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Thursday, 18 September 2014

Floods spark fresh fears over Ulverston housing

SEVERE flooding in recent weeks has sparked fresh fears over plans to build hundreds of new homes in Ulverston.

With the public hearing into South Lakeland District Council’s Land Allocations Plan on hold, residents and traders have urged the council to rethink its plans for the town.

Ulverston Town Council has now added its voice to the growing calls for a re-examination of the document, which earmarks land for nearly 6,000 new homes across the South Lakes.

The decision followed representations from residents criticising the potential impact on businesses in the area of the plans, which would see almost 1,200 homes built in Ulverston by 2025.

Jason Varley, one of the owners of Bardsea Leisure Park, said development may force the company, which brings thousands of visitors to Ulverston, to move out of the area.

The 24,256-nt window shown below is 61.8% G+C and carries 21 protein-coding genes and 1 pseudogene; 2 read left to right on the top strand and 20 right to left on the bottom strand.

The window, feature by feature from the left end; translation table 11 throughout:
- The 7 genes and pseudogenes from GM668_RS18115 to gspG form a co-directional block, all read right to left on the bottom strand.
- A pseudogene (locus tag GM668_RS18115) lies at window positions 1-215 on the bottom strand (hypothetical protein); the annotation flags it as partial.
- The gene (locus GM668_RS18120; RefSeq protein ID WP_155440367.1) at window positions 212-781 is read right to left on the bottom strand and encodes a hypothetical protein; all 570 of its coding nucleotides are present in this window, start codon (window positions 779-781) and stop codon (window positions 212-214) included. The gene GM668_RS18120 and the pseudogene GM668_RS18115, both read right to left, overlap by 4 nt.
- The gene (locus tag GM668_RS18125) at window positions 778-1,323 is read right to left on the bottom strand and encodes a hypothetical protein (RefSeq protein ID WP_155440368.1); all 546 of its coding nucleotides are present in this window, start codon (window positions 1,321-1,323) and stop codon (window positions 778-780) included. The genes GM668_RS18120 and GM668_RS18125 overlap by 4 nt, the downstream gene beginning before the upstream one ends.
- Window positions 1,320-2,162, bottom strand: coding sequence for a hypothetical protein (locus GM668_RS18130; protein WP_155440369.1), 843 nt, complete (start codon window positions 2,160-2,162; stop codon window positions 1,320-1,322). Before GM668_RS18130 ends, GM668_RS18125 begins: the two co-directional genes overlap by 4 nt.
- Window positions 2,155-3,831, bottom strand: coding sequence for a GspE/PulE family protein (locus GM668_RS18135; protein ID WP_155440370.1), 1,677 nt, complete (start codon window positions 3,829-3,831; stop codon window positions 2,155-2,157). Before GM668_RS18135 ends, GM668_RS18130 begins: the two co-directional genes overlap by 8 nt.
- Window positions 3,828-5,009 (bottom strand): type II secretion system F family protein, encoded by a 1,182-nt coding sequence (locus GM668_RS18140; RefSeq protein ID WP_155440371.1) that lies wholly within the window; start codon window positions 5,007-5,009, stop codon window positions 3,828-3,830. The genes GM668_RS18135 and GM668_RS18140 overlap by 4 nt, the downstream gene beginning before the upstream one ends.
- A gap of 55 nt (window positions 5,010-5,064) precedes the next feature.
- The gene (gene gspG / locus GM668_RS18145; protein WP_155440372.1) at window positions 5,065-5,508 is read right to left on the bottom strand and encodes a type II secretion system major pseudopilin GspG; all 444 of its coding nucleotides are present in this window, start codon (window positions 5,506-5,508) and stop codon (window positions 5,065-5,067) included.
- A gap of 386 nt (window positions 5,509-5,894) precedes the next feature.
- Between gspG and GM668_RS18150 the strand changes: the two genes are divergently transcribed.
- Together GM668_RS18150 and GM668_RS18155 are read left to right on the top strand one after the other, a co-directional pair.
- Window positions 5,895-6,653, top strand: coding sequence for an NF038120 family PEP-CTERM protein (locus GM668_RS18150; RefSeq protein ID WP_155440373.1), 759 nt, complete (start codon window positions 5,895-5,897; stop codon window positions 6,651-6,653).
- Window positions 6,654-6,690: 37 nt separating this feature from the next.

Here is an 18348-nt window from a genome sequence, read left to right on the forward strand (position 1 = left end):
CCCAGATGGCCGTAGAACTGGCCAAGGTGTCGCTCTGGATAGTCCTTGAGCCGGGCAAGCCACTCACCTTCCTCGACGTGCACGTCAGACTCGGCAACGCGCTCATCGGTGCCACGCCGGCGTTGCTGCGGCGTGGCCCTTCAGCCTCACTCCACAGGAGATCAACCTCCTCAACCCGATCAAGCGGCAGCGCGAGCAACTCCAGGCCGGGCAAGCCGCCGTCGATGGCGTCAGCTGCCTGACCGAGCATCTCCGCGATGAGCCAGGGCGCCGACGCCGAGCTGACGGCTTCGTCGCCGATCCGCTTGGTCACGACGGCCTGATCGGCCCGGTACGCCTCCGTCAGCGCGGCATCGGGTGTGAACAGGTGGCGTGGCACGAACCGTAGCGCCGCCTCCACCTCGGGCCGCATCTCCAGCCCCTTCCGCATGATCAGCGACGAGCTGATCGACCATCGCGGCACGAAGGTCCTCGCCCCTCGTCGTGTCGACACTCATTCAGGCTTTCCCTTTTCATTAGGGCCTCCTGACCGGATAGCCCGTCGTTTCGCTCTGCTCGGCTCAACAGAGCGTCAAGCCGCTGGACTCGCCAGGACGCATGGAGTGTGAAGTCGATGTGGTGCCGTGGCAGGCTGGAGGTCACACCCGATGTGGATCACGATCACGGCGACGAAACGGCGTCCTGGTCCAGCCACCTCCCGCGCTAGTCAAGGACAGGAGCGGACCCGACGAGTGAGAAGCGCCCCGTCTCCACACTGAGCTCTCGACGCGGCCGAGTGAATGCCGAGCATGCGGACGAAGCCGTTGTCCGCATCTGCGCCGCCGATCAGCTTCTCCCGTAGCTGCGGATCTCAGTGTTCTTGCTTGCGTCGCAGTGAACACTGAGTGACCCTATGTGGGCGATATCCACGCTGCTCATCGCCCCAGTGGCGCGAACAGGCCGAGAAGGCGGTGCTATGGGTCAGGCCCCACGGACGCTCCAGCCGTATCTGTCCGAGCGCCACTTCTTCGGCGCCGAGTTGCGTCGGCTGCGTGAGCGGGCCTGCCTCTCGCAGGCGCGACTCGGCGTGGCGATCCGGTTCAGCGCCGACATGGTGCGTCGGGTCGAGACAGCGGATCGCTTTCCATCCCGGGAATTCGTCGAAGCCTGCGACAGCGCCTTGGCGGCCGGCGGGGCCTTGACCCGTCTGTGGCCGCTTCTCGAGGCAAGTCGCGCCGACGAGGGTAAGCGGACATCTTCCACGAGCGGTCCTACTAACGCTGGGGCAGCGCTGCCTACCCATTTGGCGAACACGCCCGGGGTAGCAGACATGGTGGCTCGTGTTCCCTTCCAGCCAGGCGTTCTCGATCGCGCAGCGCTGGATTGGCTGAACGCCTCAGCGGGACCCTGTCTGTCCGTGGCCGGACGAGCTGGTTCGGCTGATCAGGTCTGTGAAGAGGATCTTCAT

He said: “We feel the impact of the housing around our property would be devastating. The success of our business is in no small part down to its location. The tranquil nature of the site would be changed if Bardsea Leisure Park is surrounded by houses.”

He said the high level of housing included in the plans are unnecessary and impossible to support with the current infrastructure in place.

Catherine Saunders, of Urswick Road, spoke on behalf of nearby residents Frank and Lynda Morphet, who run Swarthmoor Hall Farm.

The Morphets are tenant farmers and one of the fields they use has been included in the plan, causing them to fear for their business.

Ms Saunders read a letter from the Morphets claiming the potential loss of grazing land, and the increased risk of flooding if it is built on, would threaten their future.

The letter added: “Our dairy farm will no longer be a viable business.”

Councillor Norman Bishop-Rowe said flooding problems in Ulverston are bad enough without building on natural drainage sites.

He added the flood reports the Land Allocations document is based on are from 2007 — before the major flooding of 2009 and more floods last month — and are therefore out of date. He said: “We must ensure development does not increase the flood risk.”

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